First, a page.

Data from the phase III trial of an oral anticoagulant in the chronic setting demonstrates that Bayer’s oral anticoagulant Xarelto reduces the risk of potentially fatal recurring venous thromboembolism (VTE) by 82%.
Results from the EINSTEIN-Extension study, presented today at the 51st Annual meeting of the American Society of Haematology in New Orleans, demonstrate that Xarelto, when compared to placebo, reduced the risk of a recurrent VTE by 82% (RRR) [1.3% (n=8) vs. 7.1% (n=42), respectively] in patients who had been previously treated for a deep vein thrombosis (DVT) or pulmonary embolism (PE).
Recurring VTE occur in approximately 21.5%1 of the 61,0002, 3 people that suffer from a DVT each year in the UK. Following an initial blood clot, up to 10% of patients who are treated adequately with anticoagulants, still experience an additional blood clot within 12 months.5
Dr Alexander Cohen, Consultant in Vascular Medicine, King’s College Hospital, London said; “The results from the EINSTEIN-Extension study provide compelling evidence for extending prophylaxis for an additional 6-12 months beyond the currently recommended 3-6 months of treatment. VTE is a major public health concern, and costs the NHS millions each year; these results will help shape its treatment, giving physicians and patients the best chance of reducing its reoccurrence and providing the health service with considerable savings.”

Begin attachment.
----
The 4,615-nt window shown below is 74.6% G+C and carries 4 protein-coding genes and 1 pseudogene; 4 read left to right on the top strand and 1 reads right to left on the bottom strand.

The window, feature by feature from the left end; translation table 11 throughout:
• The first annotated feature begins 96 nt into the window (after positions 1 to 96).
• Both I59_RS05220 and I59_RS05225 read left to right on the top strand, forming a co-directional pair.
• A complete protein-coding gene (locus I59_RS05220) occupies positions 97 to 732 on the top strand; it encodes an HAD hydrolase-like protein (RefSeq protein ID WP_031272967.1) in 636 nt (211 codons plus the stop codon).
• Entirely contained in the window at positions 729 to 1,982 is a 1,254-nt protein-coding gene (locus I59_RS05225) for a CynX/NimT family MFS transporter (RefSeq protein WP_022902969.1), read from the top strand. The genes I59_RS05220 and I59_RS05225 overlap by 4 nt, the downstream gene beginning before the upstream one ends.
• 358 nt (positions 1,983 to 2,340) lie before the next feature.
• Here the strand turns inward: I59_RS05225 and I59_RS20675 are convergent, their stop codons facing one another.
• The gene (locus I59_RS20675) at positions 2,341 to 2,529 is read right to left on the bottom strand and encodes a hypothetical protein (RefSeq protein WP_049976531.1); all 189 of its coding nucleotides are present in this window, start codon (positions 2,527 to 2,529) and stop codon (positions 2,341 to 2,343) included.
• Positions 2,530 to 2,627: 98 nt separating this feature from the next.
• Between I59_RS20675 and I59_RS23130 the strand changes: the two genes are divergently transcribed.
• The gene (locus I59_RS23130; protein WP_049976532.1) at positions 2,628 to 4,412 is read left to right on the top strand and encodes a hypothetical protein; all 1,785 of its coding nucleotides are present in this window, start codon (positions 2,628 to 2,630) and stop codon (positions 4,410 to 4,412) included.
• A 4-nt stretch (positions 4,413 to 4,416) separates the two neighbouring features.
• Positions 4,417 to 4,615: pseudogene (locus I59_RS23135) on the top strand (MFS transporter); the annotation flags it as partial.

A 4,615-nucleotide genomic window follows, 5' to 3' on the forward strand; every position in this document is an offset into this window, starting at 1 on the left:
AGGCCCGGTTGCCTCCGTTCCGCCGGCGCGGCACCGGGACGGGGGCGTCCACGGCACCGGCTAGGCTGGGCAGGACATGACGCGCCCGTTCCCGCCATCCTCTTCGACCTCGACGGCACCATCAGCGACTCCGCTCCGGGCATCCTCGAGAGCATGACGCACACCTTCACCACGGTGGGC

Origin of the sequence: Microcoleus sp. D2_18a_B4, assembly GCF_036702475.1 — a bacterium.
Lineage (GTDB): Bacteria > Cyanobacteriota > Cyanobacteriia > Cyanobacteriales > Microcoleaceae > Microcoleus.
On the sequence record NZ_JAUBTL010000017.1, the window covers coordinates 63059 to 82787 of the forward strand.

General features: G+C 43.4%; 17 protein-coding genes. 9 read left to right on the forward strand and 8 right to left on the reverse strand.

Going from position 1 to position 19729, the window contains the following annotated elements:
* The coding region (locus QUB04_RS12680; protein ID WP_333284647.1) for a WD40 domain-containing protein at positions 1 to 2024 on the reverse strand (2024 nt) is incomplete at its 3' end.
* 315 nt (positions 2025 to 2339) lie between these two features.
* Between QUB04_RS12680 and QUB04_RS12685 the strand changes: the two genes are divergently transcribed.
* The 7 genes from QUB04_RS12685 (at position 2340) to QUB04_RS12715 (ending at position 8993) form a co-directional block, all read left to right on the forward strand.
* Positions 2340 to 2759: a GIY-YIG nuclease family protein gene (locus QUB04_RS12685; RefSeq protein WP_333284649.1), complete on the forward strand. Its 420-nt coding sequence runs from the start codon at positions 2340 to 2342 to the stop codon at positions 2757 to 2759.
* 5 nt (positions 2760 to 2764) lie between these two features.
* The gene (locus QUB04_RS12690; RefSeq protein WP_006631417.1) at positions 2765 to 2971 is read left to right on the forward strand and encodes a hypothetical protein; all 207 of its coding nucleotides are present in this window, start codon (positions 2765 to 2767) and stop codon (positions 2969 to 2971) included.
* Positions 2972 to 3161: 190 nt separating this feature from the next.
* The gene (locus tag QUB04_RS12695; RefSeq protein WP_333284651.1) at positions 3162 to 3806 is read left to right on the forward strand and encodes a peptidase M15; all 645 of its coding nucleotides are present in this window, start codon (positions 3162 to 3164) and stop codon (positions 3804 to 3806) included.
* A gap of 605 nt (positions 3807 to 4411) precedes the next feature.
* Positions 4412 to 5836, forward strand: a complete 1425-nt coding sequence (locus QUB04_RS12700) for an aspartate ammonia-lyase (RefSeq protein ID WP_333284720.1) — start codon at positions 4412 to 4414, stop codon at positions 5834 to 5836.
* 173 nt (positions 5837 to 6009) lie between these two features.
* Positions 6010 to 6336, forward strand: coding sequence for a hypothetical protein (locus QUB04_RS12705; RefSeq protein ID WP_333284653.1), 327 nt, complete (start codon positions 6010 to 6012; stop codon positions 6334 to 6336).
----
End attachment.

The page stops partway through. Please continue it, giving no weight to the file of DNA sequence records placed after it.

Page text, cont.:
VTE accounts for 10% of hospital mortality and costs the NHS an estimated £640 million per year;6 it is estimated that a further £19 million of NHS money has been spent on litigation from patients who have developed blood clots as a result of a hospital stay or procedure.7
Xarelto does not require routine monitoring (such as clotting, liver function etc)8 or dose adjustment and is well tolerated, with results from the study demonstrating that the rates of major bleeding, the primary safety endpoint, were low and not statistically significantly different (p=0.11) to placebo [0.7% (n=4) vs. 0.0% (n=0) for Xarelto and placebo, respectively].4
A second safety endpoint of clinically relevant, non-major bleeding (e.g. nosebleed) showed a statistical difference (p<0.001) between the two groups [5.4% (n=32) vs. 1.2% (n=7) in the Xarelto and placebo arms, respectively].4
Xarelto has been studied in an extensive clinical trial programme and demonstrated no evidence of compromised liver function. No cases of serious liver injury were reported in either group of the EINSTEIN-Extension study.9
Xarelto is approved in the European Union for the prevention of VTE in adult patients undergoing elective hip or knee replacement surgery.